,


by chain               E           S (netk2) )
                                            (
                                                       netk2)
                                                             (     x (j1)         net (j1)
rule                   ok           netk2)
                                          (
                                                        x (j1)   net (j1)         w(j1i)
                                                                                        ,
               Backpropagation Learning
– Update rules:
  for outer layer weights w(2, 1) :



                                      where  k  (dk  ok )S ' (netk2) )
                                                                    (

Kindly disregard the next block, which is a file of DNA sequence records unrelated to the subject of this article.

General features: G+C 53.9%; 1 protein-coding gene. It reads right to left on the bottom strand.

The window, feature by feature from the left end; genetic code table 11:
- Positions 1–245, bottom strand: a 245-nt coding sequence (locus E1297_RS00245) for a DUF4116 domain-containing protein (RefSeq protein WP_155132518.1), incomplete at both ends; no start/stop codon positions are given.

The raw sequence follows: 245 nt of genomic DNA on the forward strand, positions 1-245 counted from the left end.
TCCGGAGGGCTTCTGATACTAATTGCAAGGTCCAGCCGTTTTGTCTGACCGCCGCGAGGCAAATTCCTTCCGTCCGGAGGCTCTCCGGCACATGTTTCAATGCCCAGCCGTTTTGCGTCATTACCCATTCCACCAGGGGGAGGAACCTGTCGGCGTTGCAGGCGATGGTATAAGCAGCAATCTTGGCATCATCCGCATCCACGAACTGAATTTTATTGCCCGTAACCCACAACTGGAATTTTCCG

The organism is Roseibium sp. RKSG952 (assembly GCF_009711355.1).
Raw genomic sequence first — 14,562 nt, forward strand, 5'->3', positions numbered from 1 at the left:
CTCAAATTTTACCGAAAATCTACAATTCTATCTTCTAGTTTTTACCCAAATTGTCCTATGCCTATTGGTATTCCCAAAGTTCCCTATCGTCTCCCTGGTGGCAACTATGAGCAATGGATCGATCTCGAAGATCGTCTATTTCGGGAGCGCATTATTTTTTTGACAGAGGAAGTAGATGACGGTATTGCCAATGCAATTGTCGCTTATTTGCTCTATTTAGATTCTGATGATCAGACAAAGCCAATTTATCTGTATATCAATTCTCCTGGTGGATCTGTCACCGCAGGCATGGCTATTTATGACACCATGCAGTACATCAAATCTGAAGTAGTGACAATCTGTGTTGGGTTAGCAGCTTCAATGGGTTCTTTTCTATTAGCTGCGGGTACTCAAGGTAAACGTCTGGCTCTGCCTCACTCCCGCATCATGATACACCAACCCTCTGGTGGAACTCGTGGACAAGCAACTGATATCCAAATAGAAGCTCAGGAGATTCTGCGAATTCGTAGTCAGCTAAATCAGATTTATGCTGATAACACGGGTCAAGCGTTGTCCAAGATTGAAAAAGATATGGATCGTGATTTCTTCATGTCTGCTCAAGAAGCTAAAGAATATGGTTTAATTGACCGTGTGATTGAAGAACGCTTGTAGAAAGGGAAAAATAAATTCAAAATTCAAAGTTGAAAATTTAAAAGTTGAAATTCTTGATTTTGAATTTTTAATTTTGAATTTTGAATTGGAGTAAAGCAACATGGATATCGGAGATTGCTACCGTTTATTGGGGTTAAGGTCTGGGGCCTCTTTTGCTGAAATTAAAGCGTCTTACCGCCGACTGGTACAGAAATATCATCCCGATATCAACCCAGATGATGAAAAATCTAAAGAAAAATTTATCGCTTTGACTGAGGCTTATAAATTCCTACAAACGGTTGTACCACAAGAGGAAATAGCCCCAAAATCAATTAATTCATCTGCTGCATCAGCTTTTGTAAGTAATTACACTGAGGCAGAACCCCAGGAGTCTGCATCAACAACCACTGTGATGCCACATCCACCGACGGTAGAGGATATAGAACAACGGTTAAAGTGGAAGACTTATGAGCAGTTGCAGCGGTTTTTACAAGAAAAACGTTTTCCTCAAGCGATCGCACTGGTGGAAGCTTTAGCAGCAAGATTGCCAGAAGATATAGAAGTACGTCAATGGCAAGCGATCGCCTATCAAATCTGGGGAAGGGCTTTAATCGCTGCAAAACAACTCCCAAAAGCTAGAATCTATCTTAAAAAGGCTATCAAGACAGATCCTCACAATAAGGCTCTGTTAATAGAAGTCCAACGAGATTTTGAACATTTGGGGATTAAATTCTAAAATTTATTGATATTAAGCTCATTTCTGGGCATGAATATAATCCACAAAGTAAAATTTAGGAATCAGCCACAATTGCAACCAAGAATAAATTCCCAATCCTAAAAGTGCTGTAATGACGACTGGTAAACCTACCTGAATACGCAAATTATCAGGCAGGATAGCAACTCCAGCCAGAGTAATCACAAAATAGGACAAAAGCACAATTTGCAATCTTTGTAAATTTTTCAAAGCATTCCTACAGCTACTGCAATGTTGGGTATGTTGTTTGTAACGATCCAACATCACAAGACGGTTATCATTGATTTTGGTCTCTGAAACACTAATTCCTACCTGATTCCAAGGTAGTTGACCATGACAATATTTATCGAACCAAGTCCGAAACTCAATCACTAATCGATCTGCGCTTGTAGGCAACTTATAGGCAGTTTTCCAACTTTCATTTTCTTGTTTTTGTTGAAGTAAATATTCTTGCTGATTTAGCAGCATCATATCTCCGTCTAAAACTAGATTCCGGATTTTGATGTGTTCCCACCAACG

for inner layer weights w(1, 0) :




                                          where       j  (k  k wk2,j1) )S ' (net (j1) )
                                                                    (
                                                                      ,



                                                   Weighted sum of errors
                                                   from output layer
Note: if S is a logistic function,
then S’(x) = S(x)(1 – S(x))
         Backpropagation Learning
• Pattern classification: an example
  – Classification of myoelectric signals
       • Input pattern: 2 features, normalized to real values
         between -1 and 1
       • Output patterns: 3 classes
  – Network structure: 2-5-3
       • 2 input nodes, 3 output nodes,
       • 1 hidden layer of 5 nodes
       • η = 0.95, α = 0.4 (momentum)
  –   Error bound e = 0.05
  –   332 training samples
  –   Maximum iteration = 20,000
  –   When stopped, 38 patterns remain misclassified
38 patterns misclassified
          Strengths of BP Learning
• Great representation power
   – Any L2 function can be represented by a BP net